Lorestan the Wild Bride of Iran and Home to Ancient Civilizations

  April 03, 2021   Read time 3 min
Lorestan the Wild Bride of Iran and Home to Ancient Civilizations
Lorestan is one of the most beautiful provinces of Iran located in Southwest of the country. The nature is wild and the culture is ancient. There are countless natural and historical destinations that can be put on the visit list. The tourists enjoy all their stay in this province due to the hospitality of the people.

Lorestan province is a mountainous land in the west of Iran. The Zagros Mountains stretch from northwest to southeast of the province. The highest crest is Oshtoran Kuh with a height of 4100 meters above sea level. The weather is cold to the north as there are lots of mountains; to the south it is temperate. High altitude and geographical conditions have caused many rivers and springs to flow through the province. The paintings discovered in the caves of Dusheh and Mirmelas caves show that the Kasī tribe lived in Lorestān in 1600 BC.

The weather conditions have caused nomad life to be developed in this region and many tribes have summer/winter migrations. Common activities among the people are farming and husbandry due to its favorable weather conditions and fertile soil. Natural features, heights, water resources and vegetation provide a perfect habitat for plants and animals.

In the caves near Dehlon region, there are scarce kinds of fish with no eyes. Two species of this fish have been found in Asia, one in Mosul, Iraq and the other in Haft Tang cave near the city of Khorramabad, Iran. These species of fish do not have any eyes and ears and have feelers around their mouth instead.

The people of this province belong to Lur and Lak tribes and speak in Luri and Laki dialects. The Laks mostly inhabit the city of Kuhdasht and Aleshtar and the Lurs mostly live in the Khorramabad area. The common handicrafts of the province include coarse blankets, carpets, druggets and felt weaving as well as metal works.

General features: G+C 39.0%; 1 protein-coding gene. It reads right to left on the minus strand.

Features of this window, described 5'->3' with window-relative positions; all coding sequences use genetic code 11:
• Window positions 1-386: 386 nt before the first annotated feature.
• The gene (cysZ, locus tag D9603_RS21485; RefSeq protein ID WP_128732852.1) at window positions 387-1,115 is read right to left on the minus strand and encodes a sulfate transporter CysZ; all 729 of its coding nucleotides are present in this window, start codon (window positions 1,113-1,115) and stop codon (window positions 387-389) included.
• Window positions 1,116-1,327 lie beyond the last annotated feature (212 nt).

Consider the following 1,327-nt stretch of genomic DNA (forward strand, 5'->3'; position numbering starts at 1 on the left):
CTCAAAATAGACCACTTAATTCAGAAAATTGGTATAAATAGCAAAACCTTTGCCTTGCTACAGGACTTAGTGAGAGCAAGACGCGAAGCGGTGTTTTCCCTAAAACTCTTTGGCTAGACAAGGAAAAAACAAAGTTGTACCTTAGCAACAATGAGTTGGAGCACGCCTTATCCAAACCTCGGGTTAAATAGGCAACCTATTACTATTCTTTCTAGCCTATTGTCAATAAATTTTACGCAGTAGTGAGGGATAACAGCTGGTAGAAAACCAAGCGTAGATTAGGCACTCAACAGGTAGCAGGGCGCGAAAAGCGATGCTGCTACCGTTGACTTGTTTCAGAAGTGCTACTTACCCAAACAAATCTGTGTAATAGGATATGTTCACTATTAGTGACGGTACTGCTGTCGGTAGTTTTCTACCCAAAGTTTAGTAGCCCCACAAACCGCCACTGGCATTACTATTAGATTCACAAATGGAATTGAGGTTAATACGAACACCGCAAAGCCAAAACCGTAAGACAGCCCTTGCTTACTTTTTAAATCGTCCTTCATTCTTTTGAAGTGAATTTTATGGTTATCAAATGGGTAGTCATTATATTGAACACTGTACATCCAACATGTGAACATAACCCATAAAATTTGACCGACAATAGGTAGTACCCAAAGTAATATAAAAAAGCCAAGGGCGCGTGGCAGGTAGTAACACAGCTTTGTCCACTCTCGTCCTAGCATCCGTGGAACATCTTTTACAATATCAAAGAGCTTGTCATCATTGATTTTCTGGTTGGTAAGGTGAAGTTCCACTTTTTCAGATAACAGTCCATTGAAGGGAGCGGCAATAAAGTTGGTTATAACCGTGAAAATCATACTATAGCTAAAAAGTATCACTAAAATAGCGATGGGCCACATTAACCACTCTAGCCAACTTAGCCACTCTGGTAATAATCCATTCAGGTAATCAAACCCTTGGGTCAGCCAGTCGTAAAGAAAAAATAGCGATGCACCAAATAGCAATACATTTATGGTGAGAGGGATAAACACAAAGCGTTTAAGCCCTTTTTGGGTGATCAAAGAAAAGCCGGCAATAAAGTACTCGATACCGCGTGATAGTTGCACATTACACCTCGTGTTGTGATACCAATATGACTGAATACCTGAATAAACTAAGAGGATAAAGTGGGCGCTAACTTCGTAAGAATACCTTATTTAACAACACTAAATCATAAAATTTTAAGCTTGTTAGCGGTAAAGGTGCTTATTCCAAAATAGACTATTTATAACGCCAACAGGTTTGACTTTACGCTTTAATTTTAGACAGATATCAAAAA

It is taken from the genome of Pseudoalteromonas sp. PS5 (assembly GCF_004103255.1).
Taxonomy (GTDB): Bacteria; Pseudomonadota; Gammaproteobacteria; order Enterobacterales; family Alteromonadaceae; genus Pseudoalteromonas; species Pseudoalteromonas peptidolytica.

Falak ol-Aflak Castle

This castle is located on a stone hill in the city of Khorramabad. In the past, it was known as Shāpūr Khast castle and in the Qajar era (1789-1925) it was named as Falak ol-Aflak. The date and the builder of this castle have not been yet identified, but at the time of Reza Shah Pahlavi, it was used as a prison to keep political opponents. The columns of this castle are erected on a stone foundation. There are 8 towers and a large courtyard. The entrance door is located in the north of this structure. A part of this castle has been changed into a museum.

Shevi Fall

It is said that Shevi Fall is the most beautiful waterfall in Iran. It is located around the village of Shevī near the town of Dorud. These falls flow out of a cave down to a deep valley.

The Pol Dokhtar Lagoons

There are 12 lagoons around the town of Pol Dokhtar which provide perfect habitats for marine animals, migrating and local birds.

Kiu Lake

This lake is located next to a park called Kiu. No river flows into this lake, but the springs at the bottom supply the water. This lake which is one of the attractions of this city has an area of 7 hectares with a changing depth from 3 to 7 meters.

Sefid Kuh Preserved Region

This is an area preserved by environmental organizations and is a habitat to many kinds of animals and birds.

Dusheh Cave

This is a historical cave located in the village of Korshurab in Chegini region of Khorramabad. The cave has a height of 5 meters and there are 110 paintings on the walls. There are also two stone carvings there, and at the entrance of the cave, the skeletons of humans and animals along with clay dishes have been discovered.

Kashkan Bridge

This bridge was built on the old road of Tarhan to Shapur Khāst on Kashkan River. Most of the bridge was destroyed and on the remaining parts, inscriptions in Kufic Arabic script have been discovered which date back to the 9th century CE.

Gerdāb Sangi Spring

To the north west of the city of Khorramabad, there is a famous seasonal spring called Gerdāb Sangi. A stone wall encloses it. A three-meter-wide bridge was built over it by Sassanid kings (224-651).


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